He is understood to be on course for a Nobel Prize.
Kher has been followed by many other actors, supporting one view or the other.
The teeming millions, already on the bandwagon of giving opinions when none are required, are freely taking sides. Some are criticising Aamir. Some are defending him. Some are doing both. And some are doing sometimes one and sometimes the other. Their self-belief is so strong, their courage of conviction so remarkable, that they follow whichever wind is blowing at the moment.
Now, I have never been blamed for being lucid and clear in my thought processes. But this controversy has left me even more thoroughly befuddled.
Is Aamir Khan expressing his views an expression of intolerance? Of what he perceives to be a rising tide of bigoted right-wing views.
Or is that tolerance? Of the national fabric by expressing concerns in a public forum, like a concerned citizen.
Is Anupam Kher lambasting Aamir Khan’s views an expression of intolerance? Of another person’s point of view.
Or is that tolerance? Because he is being intolerant of someone he perceives as being intolerant of the tolerant national fabric.
If the teeming millions criticise Anupam Kher, are they being intolerant? Of the views expressed by another countryman.
Or are they being tolerant? By being intolerant of the intolerance demonstrated by him on the statement of Aamir Khan.
If they support Anupam Kher, are they being intolerant? By being tolerant of the intolerance demonstrated by him on the statement of Aamir Khan.
Or are they being tolerant? By being tolerant of the intolerance demonstrated by him on the perceived intolerance of another to a tolerant national fabric.
Meanwhile, as the debate rages on, our world is coming crumbling down around us. Pillars of society, both individuals and institutions, are turning out to be wolves in sheep’s clothing. We have been surrounded by traitors all this while, as is now becoming clear.
Big, public banks, for instance.
A well-known Indian businessman has accused banks of being intolerant. According to him banks have become intolerant of loans not being paid back. This is not the country our founding fathers, and mothers, wanted to create, he has lamented.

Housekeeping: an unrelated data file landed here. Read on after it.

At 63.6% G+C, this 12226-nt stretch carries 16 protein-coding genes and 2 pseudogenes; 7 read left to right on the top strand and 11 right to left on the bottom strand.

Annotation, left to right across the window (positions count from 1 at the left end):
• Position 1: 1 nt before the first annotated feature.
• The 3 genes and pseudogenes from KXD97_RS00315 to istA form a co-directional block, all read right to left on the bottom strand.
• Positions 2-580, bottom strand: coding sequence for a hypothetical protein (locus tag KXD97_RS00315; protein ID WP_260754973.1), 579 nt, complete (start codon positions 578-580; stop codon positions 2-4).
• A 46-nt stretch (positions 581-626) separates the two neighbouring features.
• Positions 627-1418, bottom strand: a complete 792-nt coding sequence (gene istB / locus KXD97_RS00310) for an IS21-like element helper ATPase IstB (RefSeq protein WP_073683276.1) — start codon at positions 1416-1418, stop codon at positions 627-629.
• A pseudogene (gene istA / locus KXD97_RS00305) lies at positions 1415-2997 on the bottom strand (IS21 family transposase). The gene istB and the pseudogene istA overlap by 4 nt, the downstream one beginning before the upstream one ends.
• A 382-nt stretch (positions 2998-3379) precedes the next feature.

The well-known Indian businessman, for instance.
He is thinking of moving overseas to a more tolerant society. Is he so intolerant of the intolerance of banks?
The Indian diaspora, for instance.
They were intolerant of the lack of opportunity and overbearing politicians and chose to make a life elsewhere. It now transpires that the Prime Minister has been wooing an unpatriotic group ever since his party assumed office at the Centre a year and a half back. The PM is in a state of shock. His record-breaking accumulation of air-miles is at risk.
Youngsters trying to bring in change through their efforts, for instance.
Why do they need to bring in change? Are they intolerant of the suffering and misery they see around them?
The government, for instance.
It keeps talking about its intolerance of corruption and black money. Have we voted in the most unpatriotic government ever?
What about Mahatma Gandhi?
Was he intolerant of the opportunity in India, going to South Africa to practice law? What does that make him? What about his intolerance of the British rule?
Of course, many others are chipping in.
Taslima Nasreen, noted Bangladeshi writer, says Aamir Khan should be glad he is living in India and not Pakistan or Bangladesh, which are far less tolerant. Yes, we know. India has a great soccer team because it is ranked above Timor-Leste and Bhutan. And it only narrowly lost to Turkmenistan in the World Cup qualifiers.
“Whatever be the case, don’t be a traitor. Stop thinking. Start obeying”, I concluded, taking advantage of my wife’s silence.